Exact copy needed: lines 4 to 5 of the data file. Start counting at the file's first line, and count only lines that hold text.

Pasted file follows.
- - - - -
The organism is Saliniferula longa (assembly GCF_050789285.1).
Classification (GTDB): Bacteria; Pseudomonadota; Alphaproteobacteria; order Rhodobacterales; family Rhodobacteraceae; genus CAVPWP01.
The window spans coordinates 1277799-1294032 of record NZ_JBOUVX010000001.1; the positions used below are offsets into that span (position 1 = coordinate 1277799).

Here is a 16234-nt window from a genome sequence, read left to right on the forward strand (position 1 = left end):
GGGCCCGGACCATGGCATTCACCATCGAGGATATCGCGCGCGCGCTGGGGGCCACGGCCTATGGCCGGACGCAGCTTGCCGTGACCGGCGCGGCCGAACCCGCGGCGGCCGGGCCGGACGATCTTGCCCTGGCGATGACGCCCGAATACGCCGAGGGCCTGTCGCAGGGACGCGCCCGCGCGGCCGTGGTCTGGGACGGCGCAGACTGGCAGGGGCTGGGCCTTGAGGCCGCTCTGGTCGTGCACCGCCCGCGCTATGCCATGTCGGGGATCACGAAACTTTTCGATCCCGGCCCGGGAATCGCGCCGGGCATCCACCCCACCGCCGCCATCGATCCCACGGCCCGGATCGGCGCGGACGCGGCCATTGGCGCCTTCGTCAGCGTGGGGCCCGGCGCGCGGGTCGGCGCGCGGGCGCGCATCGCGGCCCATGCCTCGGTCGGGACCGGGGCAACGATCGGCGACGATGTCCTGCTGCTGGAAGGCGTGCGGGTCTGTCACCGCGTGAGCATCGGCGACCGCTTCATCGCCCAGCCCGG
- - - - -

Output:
Here is a 16234-nt window from a genome sequence, read left to right on the forward strand (position 1 = left end):
GGGCCCGGACCATGGCATTCACCATCGAGGATATCGCGCGCGCGCTGGGGGCCACGGCCTATGGCCGGACGCAGCTTGCCGTGACCGGCGCGGCCGAACCCGCGGCGGCCGGGCCGGACGATCTTGCCCTGGCGATGACGCCCGAATACGCCGAGGGCCTGTCGCAGGGACGCGCCCGCGCGGCCGTGGTCTGGGACGGCGCAGACTGGCAGGGGCTGGGCCTTGAGGCCGCTCTGGTCGTGCACCGCCCGCGCTATGCCATGTCGGGGATCACGAAACTTTTCGATCCCGGCCCGGGAATCGCGCCGGGCATCCACCCCACCGCCGCCATCGATCCCACGGCCCGGATCGGCGCGGACGCGGCCATTGGCGCCTTCGTCAGCGTGGGGCCCGGCGCGCGGGTCGGCGCGCGGGCGCGCATCGCGGCCCATGCCTCGGTCGGGACCGGGGCAACGATCGGCGACGATGTCCTGCTGCTGGAAGGCGTGCGGGTCTGTCACCGCGTGAGCATCGGCGACCGCTTCATCGCCCAGCCCGG